• As an added benefit, the 3D digital model eliminates the need to get a CT scan of your knee before your surgery, which reduces your exposure to harmful radiation.

What does it mean to have a natural fit?

• Smith+Nephew implants include designs intended to replicate the shape and motion of your original knee. That means your body can maintain more of its natural rhythm and step. 12,13

Why is a wide implant selection important?

• Knee replacement shouldn’t be a one-size-fits-all. With the CORI Robotics-Assisted Surgical System, your surgeon is able to choose your implant from the widest selection available.14 That means your implant can be matched to feel more like your own knee.
• In addition to its added accuracy, when robotics-assisted surgical procedures are combined with the wide variety of Smith+Nephew implants available, your surgeon is able to choose the implant which best meets your needs, including implant options that allow you to keep more of your natural bone and ligaments, including the ACL.12 That means your body can maintain more of its natural rhythm and step.12,13 You may also regain function faster and get discharged from the hospital sooner as compared to conventional technique surgeries.13
• Only Smith+Nephew knee implants are made with a highly durable material called OXINIUM™ Oxidized Zirconium, which lab testing has shown to better resist wear than traditional knee materials.15

What are CT scans and are they used with the CORI™ Surgical System?

• CT scans or, computerized tomography scans, are a series of images similar to X-rays that show cross-sections of a joint. Other robotics platforms use CT scans to help a surgeon visualize a patient’s knee anatomy. While CT scans are effective at showing the layers of knee anatomy, they can expose the patient to potentially harmful radiation. In fact, a single CT scan is equivalent to the radiation exposure received in 48 chest X-rays.22
• The CORI Robotics-Assisted Surgical System eliminates the need for CT scans by using an advanced computer program to collect anatomic and alignment information about your knee. Once captured, this information is used to build a computer-rendered 3D model of your knee that your surgeon will use to plan your surgery.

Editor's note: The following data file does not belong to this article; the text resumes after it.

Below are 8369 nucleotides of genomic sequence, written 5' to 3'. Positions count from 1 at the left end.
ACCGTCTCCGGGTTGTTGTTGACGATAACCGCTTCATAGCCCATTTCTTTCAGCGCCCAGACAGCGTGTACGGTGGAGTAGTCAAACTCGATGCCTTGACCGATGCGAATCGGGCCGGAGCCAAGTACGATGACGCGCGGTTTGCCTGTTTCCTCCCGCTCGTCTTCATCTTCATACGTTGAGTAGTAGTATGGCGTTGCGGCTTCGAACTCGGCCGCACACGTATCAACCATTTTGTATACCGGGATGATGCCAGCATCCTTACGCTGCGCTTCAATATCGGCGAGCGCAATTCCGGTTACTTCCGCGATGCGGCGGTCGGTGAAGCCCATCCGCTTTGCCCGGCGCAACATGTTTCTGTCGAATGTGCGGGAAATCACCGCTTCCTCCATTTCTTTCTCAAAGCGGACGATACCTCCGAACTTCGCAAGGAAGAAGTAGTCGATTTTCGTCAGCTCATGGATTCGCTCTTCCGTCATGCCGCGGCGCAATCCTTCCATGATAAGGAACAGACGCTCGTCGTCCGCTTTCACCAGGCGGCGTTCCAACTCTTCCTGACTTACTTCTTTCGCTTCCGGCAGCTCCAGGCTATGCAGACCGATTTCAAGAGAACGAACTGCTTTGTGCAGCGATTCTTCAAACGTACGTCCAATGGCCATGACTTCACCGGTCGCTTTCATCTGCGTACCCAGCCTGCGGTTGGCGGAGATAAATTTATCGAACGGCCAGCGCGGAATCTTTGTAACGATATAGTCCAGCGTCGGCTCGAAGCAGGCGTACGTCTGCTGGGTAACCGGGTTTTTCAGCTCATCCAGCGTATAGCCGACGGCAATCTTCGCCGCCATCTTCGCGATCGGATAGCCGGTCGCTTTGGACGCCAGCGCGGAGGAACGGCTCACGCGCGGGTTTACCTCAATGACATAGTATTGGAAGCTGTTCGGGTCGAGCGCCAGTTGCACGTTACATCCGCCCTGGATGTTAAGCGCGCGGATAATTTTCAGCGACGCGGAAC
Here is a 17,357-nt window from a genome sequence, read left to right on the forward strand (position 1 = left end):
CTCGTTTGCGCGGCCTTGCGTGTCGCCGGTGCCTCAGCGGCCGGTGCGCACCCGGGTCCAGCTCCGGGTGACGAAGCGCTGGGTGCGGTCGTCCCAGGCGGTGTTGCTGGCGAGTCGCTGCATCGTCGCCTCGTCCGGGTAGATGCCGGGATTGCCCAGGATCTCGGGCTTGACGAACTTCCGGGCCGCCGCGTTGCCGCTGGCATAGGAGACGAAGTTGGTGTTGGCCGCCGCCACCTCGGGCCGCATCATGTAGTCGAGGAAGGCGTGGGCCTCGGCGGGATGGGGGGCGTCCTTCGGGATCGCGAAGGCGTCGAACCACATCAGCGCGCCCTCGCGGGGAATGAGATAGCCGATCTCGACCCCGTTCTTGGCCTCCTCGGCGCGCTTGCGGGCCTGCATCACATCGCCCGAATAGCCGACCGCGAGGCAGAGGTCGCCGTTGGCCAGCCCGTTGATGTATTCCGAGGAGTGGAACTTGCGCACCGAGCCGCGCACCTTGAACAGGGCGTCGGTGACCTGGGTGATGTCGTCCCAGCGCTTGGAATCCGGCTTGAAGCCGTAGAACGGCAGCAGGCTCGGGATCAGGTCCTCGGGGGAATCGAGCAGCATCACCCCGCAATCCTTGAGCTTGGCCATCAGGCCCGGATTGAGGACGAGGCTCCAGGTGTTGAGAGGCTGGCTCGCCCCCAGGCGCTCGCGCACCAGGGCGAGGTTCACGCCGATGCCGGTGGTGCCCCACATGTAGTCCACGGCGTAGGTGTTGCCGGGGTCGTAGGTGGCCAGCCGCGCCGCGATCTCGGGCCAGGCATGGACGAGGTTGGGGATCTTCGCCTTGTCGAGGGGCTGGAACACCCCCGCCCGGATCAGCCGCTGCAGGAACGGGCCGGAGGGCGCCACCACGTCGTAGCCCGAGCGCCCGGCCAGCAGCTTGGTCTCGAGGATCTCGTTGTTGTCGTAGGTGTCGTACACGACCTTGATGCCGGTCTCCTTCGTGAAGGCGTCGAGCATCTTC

What are the risks associated with knee replacement?

• According to the American Academy of Orthopaedic Surgeons (AAOS), the rate of serious complications following knee replacement surgery is very low, under two percent.17 If your health is already challenged by a chronic medical condition, the chance of complication may be greater. If complications occur, they can delay or limit your ability to recover fully from your surgery.
• Some of the complications that can occur include, but are not limited to, blood clotting (Thrombophlebitis), infection, pneumonia, long term pain, knee stiffness, implant wear or failure, and nerve or vascular complications.

Important Note

• Individual results may vary. There are risks associated with any surgical procedure including CORI-enabled Knee Replacement. A CORI procedure is not for everyone. Children, pregnant women, patients who have mental or neuromuscular disorders that limit control of the knee joint, and morbidly obese patients and patients contraindicated for UKR, PFA and TKA should not undergo a CORI procedure. Consult your physician for details to determine if CORI is right for you.


* Partial knee replacement vs conventional techniques

**1. Sephton BM, Bakhshayesh P, Edwards TC, Ali A, Kumar Singh V, Nathwani D. Predictors of extended length of stay after unicompartmental knee arthroplasty. J Clin Orthop Trauma. 2019. 11(Suppl 2):S239-45

2. Canetti R, Batailler C, Bankhead C, Neyret P, Servien E, Lustig S. Faster return to sport after robotic-assisted lateral unicompartmental knee arthroplasty: a comparative study. Arch Orthop Trauma Surg. 2018;138(12):1765-1771 † n=28 (n=11 robotic procedures)